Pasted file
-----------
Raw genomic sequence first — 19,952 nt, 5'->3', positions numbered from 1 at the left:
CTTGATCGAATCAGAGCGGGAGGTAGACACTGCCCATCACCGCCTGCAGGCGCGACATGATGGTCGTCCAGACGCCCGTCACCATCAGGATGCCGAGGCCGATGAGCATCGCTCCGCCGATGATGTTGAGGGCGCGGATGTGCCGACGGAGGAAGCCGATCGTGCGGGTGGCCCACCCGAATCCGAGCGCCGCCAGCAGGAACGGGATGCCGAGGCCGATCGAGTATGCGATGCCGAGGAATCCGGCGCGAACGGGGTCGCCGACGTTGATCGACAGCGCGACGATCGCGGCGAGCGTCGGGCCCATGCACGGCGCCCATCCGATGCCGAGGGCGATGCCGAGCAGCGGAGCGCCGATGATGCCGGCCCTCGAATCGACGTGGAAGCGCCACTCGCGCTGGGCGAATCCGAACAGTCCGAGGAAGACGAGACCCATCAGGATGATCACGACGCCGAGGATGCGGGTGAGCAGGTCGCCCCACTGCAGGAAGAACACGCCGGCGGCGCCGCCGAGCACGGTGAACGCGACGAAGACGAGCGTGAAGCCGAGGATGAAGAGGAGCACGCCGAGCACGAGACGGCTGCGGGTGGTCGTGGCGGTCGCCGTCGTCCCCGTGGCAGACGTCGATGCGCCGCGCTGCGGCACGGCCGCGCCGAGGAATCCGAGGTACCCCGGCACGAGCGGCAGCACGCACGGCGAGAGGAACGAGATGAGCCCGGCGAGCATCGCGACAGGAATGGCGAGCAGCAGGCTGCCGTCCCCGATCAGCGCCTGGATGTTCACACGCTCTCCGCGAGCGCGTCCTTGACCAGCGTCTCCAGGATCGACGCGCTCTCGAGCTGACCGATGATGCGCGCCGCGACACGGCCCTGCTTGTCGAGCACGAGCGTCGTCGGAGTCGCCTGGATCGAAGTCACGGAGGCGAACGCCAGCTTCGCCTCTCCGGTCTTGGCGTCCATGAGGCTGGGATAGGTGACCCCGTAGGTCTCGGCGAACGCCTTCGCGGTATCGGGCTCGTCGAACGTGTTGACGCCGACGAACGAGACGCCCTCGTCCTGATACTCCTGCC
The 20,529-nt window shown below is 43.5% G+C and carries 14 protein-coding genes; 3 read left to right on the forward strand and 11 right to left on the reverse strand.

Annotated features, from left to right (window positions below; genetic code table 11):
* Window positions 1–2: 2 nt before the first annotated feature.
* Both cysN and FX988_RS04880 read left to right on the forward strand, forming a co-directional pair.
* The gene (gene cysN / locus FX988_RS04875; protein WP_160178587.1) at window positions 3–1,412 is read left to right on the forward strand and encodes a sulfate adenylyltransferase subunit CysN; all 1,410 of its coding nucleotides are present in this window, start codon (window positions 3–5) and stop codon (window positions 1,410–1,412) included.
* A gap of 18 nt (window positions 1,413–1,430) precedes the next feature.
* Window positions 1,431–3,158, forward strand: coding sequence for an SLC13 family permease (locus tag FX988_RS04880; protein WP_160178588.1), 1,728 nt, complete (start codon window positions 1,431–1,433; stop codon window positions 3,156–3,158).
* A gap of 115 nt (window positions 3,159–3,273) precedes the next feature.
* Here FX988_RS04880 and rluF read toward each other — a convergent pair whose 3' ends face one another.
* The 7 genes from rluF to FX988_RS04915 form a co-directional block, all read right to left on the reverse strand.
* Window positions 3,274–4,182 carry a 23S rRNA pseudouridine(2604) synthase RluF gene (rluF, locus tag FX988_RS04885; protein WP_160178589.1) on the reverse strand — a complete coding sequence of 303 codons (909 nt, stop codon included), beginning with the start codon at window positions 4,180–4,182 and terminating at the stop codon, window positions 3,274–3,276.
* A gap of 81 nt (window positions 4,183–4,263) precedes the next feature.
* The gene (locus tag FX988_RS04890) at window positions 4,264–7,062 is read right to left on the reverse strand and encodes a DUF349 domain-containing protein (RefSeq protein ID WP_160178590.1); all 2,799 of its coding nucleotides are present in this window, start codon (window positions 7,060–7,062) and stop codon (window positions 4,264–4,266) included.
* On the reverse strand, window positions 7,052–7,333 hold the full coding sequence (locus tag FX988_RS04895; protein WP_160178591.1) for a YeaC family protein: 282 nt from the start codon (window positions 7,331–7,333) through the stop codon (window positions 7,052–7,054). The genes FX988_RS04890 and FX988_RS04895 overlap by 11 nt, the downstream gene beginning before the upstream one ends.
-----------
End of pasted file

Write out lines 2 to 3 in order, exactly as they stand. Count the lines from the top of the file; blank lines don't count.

CTTGATCGAATCAGAGCGGGAGGTAGACACTGCCCATCACCGCCTGCAGGCGCGACATGATGGTCGTCCAGACGCCCGTCACCATCAGGATGCCGAGGCCGATGAGCATCGCTCCGCCGATGATGTTGAGGGCGCGGATGTGCCGACGGAGGAAGCCGATCGTGCGGGTGGCCCACCCGAATCCGAGCGCCGCCAGCAGGAACGGGATGCCGAGGCCGATCGAGTATGCGATGCCGAGGAATCCGGCGCGAACGGGGTCGCCGACGTTGATCGACAGCGCGACGATCGCGGCGAGCGTCGGGCCCATGCACGGCGCCCATCCGATGCCGAGGGCGATGCCGAGCAGCGGAGCGCCGATGATGCCGGCCCTCGAATCGACGTGGAAGCGCCACTCGCGCTGGGCGAATCCGAACAGTCCGAGGAAGACGAGACCCATCAGGATGATCACGACGCCGAGGATGCGGGTGAGCAGGTCGCCCCACTGCAGGAAGAACACGCCGGCGGCGCCGCCGAGCACGGTGAACGCGACGAAGACGAGCGTGAAGCCGAGGATGAAGAGGAGCACGCCGAGCACGAGACGGCTGCGGGTGGTCGTGGCGGTCGCCGTCGTCCCCGTGGCAGACGTCGATGCGCCGCGCTGCGGCACGGCCGCGCCGAGGAATCCGAGGTACCCCGGCACGAGCGGCAGCACGCACGGCGAGAGGAACGAGATGAGCCCGGCGAGCATCGCGACAGGAATGGCGAGCAGCAGGCTGCCGTCCCCGATCAGCGCCTGGATGTTCACACGCTCTCCGCGAGCGCGTCCTTGACCAGCGTCTCCAGGATCGACGCGCTCTCGAGCTGACCGATGATGCGCGCCGCGACACGGCCCTGCTTGTCGAGCACGAGCGTCGTCGGAGTCGCCTGGATCGAAGTCACGGAGGCGAACGCCAGCTTCGCCTCTCCGGTCTTGGCGTCCATGAGGCTGGGATAGGTGACCCCGTAGGTCTCGGCGAACGCCTTCGCGGTATCGGGCTCGTCGAACGTGTTGACGCCGACGAACGAGACGCCCTCGTCCTGATACTCCTGCC
The 20,529-nt window shown below is 43.5% G+C and carries 14 protein-coding genes; 3 read left to right on the forward strand and 11 right to left on the reverse strand.